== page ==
01 of 06
Use Plastic Drinking Straws to Make a Dollhouse Scale Air Mattress or Lilo
This dollhouse plastic air mattress is made from drinking straws and assembled with plastic model cement and a simple heat welding technique. Due to the type of glue used and the heat required, this is not a project suitable for children.
The air mattresses can be made from most types of plastic drinking straw. You will need to test your glue and chosen straws to make sure your materials will work for this project (see the information on materials on the next page of these instructions).
Simple Heat Welding Technique - While miniaturists and modellers often use hot knives, electrically heated knife blades for cutting and welding plastics, you can experiment with the heat welding technique for plastic using non stick baking parchment paper, a heated iron, a metal spatula, and appropriate plastics. The dollhouse air mattress shown here is a sample of how this simple technique can be used to make miniatures and models. When using this technique please take care not to touch hot surfaces, and to wear protective clothing (oven mitts, eye protection) if necessary.
This technique of working with plastic can be used to make a range of miniatures as your skills develop. It allows you to join together many type of plastic which are difficult to glue, including plastic bags and a range of clear flexible plastics. This is not a glue technique, so visible seam lines must be formed in order for the method to work.Continue to 2 of 6 below.
02 of 06
Materials Needed to Make a Dollhouse Scale Air Mattress From Plastic Straws
Materials Used to Make a Dollhouse Scale Air Mattress
- Disposable Plastic Drinking Straws - You will need enough straws to make a suitable width for a doll in your particular scale. For smaller scales, search for narrow straws or coffee stir sticks, for larger scales, look for giant straws used for iced drinks. The straws should be long enough in scale to make a complete mattress including pillow for your scale of doll.
- Plastic Model Cement - I used the old standby Testors model cement. If possible use a version with a long thin tube ending for neater application, or make sure you use a fine pin to open the tube. Other less toxic glues may work, depending on the type of straws you use. You will need a glue which is flexible when dry, withstands heat, and dries clear (silicone glues with a fine tip applicator may work, some thick gel type glues for rhinestones and beads may work as well). You don't want to use a glue which melts your plastic, so test the glue on a scrap straw to make sure it adheres, but doesn't destroy the plastic.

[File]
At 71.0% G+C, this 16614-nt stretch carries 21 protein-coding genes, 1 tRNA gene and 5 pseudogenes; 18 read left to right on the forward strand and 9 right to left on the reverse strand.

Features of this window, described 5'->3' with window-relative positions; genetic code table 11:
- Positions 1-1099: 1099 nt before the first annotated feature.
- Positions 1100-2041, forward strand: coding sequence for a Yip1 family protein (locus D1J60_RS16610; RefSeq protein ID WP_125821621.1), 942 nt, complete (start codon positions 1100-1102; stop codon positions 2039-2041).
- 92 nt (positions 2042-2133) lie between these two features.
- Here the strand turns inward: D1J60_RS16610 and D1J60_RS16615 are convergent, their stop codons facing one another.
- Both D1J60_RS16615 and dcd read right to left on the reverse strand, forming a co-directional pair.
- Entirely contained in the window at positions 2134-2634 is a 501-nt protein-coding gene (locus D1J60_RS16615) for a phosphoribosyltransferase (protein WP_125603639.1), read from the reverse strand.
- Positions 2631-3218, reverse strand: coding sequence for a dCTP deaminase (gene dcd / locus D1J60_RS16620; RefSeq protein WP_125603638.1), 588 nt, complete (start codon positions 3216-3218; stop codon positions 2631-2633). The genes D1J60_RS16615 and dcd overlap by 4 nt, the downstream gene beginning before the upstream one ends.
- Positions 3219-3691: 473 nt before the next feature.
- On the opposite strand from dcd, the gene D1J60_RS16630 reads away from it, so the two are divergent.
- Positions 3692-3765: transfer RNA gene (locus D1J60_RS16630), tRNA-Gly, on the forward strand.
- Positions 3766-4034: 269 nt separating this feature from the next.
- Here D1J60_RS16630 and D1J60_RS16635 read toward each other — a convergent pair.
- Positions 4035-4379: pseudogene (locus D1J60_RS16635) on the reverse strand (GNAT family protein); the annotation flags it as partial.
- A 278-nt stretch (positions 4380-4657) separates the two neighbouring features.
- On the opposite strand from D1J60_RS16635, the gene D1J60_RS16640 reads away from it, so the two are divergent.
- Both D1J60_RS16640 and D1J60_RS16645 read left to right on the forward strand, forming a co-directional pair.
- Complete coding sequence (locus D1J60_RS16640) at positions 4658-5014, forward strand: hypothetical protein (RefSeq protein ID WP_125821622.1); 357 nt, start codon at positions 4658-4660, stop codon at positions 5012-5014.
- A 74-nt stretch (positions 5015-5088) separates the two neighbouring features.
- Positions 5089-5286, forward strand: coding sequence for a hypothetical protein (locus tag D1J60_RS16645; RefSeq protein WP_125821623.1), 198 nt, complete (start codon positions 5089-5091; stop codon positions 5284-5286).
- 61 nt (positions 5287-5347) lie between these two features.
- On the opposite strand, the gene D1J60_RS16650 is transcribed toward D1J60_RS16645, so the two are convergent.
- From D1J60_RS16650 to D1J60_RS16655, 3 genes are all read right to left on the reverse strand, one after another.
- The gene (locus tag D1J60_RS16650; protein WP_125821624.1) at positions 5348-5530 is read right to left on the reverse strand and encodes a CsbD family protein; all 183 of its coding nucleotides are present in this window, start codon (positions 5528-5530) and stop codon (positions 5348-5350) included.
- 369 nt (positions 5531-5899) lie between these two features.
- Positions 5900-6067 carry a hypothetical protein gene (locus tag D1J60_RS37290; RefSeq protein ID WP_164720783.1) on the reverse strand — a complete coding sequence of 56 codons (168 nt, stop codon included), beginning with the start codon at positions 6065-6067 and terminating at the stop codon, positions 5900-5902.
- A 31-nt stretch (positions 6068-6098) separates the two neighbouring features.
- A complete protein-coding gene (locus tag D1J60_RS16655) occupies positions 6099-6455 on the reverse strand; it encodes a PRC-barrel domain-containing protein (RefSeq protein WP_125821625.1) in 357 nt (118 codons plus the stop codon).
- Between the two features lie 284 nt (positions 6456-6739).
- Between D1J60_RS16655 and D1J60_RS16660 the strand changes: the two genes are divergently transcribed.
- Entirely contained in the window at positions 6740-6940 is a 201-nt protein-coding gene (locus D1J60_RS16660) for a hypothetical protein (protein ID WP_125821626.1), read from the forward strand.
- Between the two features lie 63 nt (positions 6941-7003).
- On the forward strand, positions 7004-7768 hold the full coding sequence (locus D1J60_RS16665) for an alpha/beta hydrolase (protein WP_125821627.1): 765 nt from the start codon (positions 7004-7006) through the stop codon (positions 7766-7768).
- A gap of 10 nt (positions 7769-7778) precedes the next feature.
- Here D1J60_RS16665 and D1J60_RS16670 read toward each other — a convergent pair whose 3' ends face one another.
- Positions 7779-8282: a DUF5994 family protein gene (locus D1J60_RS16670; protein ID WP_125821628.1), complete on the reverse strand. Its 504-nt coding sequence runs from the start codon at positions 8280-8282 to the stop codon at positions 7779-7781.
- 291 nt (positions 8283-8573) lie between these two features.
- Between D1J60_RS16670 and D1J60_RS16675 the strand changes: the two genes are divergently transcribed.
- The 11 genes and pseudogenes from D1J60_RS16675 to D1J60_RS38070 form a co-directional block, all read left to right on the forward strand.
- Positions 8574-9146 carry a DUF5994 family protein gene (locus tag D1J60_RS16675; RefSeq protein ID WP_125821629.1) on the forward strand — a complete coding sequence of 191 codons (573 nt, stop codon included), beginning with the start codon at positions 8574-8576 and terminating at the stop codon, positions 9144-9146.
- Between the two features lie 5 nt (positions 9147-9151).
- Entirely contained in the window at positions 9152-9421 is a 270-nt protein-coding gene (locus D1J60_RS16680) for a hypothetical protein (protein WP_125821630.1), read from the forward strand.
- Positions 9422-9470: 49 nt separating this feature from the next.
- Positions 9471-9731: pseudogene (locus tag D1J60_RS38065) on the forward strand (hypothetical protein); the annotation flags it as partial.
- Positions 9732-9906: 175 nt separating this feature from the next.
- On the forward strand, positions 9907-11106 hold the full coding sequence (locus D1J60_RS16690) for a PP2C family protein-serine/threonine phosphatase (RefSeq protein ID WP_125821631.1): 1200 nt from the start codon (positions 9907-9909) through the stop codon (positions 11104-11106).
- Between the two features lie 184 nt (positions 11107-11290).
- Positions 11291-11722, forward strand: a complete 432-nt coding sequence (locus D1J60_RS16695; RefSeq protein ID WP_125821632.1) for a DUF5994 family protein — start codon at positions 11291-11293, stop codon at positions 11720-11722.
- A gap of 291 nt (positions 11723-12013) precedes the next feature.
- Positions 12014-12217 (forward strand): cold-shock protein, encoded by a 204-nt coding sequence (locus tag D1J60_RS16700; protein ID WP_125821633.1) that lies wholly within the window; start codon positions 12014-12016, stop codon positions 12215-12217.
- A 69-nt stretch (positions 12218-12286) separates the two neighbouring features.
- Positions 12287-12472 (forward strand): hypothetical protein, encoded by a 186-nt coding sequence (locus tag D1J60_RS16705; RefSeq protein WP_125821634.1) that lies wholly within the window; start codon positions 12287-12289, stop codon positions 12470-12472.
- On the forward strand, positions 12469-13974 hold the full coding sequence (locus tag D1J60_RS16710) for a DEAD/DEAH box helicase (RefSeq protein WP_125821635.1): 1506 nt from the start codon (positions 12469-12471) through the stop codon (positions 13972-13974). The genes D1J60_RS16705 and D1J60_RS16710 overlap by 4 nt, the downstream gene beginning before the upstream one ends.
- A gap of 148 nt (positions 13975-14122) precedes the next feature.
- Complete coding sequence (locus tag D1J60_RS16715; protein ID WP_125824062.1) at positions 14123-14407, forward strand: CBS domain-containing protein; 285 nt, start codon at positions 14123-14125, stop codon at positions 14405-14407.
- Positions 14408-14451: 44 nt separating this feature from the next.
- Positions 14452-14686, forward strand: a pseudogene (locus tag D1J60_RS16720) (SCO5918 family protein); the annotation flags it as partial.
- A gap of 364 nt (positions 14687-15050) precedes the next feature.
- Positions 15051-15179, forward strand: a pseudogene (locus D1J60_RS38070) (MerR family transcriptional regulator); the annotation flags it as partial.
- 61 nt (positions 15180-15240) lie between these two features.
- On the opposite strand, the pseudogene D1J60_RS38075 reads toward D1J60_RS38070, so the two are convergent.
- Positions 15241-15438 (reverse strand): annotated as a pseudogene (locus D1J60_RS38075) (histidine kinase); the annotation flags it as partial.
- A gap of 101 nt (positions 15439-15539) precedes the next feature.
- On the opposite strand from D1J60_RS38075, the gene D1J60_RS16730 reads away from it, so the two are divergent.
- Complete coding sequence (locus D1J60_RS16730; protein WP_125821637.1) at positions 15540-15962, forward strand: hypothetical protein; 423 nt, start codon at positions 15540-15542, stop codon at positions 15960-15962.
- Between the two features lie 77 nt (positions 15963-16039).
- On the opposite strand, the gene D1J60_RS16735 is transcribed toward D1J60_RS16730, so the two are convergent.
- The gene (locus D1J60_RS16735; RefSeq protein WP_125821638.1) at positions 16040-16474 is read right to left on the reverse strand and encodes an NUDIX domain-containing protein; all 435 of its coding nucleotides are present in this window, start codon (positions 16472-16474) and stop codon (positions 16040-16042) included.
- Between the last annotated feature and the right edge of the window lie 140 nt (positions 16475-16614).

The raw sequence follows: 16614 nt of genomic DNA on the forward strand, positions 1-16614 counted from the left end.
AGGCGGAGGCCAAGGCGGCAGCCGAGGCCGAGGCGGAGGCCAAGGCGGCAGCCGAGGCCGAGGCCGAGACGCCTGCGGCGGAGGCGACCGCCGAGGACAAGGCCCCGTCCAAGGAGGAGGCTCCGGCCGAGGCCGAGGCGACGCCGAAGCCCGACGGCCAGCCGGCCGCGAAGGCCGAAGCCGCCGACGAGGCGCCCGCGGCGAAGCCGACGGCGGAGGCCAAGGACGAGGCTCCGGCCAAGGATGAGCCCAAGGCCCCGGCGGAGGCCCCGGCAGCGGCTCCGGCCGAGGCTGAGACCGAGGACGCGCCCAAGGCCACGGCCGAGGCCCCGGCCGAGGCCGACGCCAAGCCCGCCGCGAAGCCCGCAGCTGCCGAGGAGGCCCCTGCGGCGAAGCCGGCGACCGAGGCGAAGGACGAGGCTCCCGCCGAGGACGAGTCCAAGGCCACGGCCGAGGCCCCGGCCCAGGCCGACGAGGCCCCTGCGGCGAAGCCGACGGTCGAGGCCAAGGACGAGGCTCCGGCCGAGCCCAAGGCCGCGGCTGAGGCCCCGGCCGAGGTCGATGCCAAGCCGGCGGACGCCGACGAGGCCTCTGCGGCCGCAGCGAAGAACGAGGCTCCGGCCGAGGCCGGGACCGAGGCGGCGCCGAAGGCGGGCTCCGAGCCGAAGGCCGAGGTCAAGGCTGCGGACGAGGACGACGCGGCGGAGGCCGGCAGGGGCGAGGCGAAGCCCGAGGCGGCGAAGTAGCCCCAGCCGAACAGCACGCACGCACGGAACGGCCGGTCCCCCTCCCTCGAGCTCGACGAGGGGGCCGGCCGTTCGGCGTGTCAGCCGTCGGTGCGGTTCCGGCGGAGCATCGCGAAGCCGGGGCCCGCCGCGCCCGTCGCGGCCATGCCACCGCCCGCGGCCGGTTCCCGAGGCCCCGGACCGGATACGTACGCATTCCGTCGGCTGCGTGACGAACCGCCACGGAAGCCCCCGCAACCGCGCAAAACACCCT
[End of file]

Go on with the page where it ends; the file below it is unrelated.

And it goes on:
- Non Stick Parchment Baking Paper - or a silicone ironing sheet. This is used to keep the iron and the spatula used for heat welding free of plastic, and to keep melted plastic from ruining your ironing board.
- Iron (and ironing board) - You will use the iron as the heating element to heat your spatula.
- Cooking Spatula - or flipper with a heat resistant handle and metal blade. Icing spatula's will work as well.
- Sharp Scissors - To trim the straws.
- Doll To use to set the size of your scale air mattress.
Note: - As you will be working with heat and flammable glues, make sure all glue is thoroughly dry before you apply heat, and work in a well ventilated area. Wear heat protective gloves (oven mitts?) and eye protection to ensure your safety. This project is not suitable for children!Continue to 3 of 6 below.
03 of 06
Glue the Drinking Straws to Form the Basis of the Dollhouse Air Mattress
To begin assembling the miniature air mattress from your chosen drinking straws, first check that your chosen glue will work with your straws and not destroy the plastic. When you are sure your glue will hold the straws together, determine how many straws you will need to make an air mattress the correct width for a doll. I used eight standard straws for a 1:12 scale mattress. Make sure your straws will be longer than the mattress length you need. It is a good idea to read this entire set of directions and practise gluing a few extra straws and also the heat welding technique before you make your first attempt at a mattress.